The Federal Reserve has raised short term interest rates three times already this year by one-quarter percent, and it seems poised to do so again in December, even though it left rates unchanged this week. Over the next two years, barring an unanticipated war or recession, the Federal Reserve will raise short-term rates by another percentage point.
We may have different reasons for benefiting from higher or lower interest rates, depending on whether we are primarily borrowers or savers, employers or employees, exporters or importers, young or old.
The effects of rate hikes on the economy are complex and incredibly important. But we probably think of interest rates and the Federal Reserve a bit like changes to the earth’s climate – massive forces shifting ominously, seemingly far beyond our individual control. We vaguely understand them to have huge implications. We’d like to know more, but how?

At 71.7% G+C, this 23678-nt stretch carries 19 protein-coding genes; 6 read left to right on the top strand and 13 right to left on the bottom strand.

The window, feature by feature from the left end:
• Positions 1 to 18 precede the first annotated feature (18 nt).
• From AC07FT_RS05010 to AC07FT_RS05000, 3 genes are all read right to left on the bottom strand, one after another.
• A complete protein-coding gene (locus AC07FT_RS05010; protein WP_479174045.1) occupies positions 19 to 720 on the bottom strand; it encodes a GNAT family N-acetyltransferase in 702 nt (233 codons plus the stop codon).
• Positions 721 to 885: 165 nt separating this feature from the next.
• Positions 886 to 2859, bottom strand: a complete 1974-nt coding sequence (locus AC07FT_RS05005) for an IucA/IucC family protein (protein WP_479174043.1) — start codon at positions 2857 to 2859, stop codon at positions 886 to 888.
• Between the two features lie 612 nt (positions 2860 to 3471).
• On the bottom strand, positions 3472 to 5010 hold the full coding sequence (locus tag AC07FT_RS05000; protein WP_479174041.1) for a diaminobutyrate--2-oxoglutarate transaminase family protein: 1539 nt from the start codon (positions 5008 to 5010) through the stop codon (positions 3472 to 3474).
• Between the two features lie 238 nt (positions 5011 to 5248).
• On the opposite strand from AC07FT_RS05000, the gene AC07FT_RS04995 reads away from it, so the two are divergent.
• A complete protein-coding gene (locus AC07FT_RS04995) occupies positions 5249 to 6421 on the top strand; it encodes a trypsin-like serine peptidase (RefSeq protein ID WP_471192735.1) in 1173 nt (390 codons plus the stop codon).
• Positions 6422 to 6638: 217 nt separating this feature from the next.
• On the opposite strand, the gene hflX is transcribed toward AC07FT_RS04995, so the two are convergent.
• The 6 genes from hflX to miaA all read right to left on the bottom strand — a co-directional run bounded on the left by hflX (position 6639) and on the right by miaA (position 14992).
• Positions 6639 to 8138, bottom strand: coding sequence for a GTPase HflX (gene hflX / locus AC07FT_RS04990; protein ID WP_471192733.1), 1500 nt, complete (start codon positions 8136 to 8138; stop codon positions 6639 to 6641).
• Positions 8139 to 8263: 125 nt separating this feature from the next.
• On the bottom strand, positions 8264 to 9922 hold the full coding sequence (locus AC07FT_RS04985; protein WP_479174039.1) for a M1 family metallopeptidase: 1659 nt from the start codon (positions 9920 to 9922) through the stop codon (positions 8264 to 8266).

There are two big questions to understand today about the Federal Reserve and rising interest rates.
Second, what is the proper relationship between political leaders and the Federal Reserve?
I’ll talk about the inflation question here and leave the political question of the Federal Reserve for a later post.
From a multi-decade perspective, we’re moving from artificially low interest-rates – dating back to a period that started with the 9/11 attacks and were renewed by the 2008 financial crisis – to a more “normal range” interest rate environment.
In normal times, the Federal Reserve raises rates when it worries about inflation, and it lowers rates when it worries most about unemployment. The Fed’s not worried about unemployment – currently at a 49-year low. Instead, the Fed seeks to keep inflation in check. But because inflation apparently isn’t rampant, the Fed can take it’s time with gradual rate hikes.
One of the great economic mysteries of the last decade is the absence, or at least inconsistency, of observable inflation, despite the fact that the Federal Reserve pulled out all the stops to make lots of money available in the years following the 2008 financial crisis. Pretty much every observer, even supporters of the post-2008 crisis policy of easy-money-plus-low-interest-rates, predicted a significant uptick in inflation. That, seemingly, was the price we had to pay to kickstart the economy.